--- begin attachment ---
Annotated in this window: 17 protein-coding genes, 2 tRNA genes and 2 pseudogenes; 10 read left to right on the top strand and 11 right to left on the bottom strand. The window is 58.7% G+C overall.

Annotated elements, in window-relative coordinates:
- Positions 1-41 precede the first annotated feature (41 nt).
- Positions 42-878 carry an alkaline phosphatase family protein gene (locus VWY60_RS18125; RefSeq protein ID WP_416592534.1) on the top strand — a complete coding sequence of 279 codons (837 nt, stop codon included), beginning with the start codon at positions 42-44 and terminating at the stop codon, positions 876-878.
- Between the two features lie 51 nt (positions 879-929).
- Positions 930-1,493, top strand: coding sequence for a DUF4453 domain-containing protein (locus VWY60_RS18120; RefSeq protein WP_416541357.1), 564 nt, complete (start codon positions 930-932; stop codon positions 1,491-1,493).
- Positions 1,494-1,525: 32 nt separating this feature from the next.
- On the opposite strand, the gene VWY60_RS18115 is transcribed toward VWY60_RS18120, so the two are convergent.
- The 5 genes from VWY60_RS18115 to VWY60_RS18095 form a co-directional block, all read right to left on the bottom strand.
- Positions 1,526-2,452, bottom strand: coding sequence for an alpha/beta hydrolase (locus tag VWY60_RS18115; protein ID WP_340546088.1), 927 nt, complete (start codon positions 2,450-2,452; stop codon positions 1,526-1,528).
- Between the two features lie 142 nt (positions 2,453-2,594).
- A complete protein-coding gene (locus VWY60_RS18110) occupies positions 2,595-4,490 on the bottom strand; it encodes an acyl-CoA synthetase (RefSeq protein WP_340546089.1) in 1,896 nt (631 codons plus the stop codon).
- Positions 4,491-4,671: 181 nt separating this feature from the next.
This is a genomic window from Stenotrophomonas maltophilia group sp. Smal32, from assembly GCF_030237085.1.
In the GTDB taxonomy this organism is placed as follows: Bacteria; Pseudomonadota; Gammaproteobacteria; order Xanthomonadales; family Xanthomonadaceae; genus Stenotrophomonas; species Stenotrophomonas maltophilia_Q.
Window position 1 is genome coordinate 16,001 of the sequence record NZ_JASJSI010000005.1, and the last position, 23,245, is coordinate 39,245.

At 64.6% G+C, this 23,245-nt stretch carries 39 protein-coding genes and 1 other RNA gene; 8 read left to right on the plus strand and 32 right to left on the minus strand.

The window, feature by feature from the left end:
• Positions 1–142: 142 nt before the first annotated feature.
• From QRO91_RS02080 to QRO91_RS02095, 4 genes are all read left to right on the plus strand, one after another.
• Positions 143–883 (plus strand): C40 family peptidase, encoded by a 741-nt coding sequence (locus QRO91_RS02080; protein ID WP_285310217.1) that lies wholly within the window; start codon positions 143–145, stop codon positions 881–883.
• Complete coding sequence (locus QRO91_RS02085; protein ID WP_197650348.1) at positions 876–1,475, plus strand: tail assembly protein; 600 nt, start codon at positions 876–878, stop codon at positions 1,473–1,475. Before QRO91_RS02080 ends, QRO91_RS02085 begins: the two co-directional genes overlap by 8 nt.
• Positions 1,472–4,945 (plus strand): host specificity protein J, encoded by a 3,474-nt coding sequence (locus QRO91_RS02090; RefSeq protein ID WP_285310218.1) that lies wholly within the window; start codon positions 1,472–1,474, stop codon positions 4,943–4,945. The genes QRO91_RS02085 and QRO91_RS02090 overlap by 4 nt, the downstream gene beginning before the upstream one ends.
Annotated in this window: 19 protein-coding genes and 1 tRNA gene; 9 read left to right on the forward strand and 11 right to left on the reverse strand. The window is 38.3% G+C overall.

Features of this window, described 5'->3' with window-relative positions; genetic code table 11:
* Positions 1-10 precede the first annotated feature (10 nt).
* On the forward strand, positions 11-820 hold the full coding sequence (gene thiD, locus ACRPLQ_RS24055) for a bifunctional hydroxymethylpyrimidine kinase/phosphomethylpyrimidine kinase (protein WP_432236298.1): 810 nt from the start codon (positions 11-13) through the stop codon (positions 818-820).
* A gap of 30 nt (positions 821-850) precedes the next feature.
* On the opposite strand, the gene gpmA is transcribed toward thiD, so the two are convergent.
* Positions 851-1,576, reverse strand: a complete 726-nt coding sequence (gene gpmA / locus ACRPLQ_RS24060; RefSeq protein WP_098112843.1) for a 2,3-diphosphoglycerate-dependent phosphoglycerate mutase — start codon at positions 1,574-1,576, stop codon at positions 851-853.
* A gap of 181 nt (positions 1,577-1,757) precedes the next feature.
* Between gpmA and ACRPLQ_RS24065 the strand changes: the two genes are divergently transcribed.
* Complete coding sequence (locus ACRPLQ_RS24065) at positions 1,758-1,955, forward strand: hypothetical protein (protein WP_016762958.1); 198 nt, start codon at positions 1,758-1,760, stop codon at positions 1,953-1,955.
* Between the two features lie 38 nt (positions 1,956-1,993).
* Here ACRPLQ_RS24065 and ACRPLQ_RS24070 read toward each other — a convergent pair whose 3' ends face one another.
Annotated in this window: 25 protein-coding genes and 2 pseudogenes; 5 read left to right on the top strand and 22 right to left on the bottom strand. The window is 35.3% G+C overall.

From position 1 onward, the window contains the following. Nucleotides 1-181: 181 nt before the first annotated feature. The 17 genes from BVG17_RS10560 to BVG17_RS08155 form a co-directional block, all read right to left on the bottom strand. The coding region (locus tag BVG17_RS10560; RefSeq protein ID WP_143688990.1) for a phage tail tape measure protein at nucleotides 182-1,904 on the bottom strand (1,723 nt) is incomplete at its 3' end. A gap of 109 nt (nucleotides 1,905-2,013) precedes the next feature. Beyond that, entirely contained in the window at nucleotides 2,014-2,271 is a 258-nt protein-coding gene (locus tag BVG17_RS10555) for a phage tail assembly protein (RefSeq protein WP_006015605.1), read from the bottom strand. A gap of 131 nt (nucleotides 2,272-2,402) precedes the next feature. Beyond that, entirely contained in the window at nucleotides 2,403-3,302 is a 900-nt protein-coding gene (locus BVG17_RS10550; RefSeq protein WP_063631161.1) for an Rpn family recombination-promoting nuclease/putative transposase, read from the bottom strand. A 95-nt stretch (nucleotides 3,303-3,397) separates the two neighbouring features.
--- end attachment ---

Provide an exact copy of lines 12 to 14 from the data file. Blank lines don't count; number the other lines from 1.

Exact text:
- A complete protein-coding gene (locus VWY60_RS18110) occupies positions 2,595-4,490 on the bottom strand; it encodes an acyl-CoA synthetase (RefSeq protein WP_340546089.1) in 1,896 nt (631 codons plus the stop codon).
- Positions 4,491-4,671: 181 nt separating this feature from the next.
This is a genomic window from Stenotrophomonas maltophilia group sp. Smal32, from assembly GCF_030237085.1.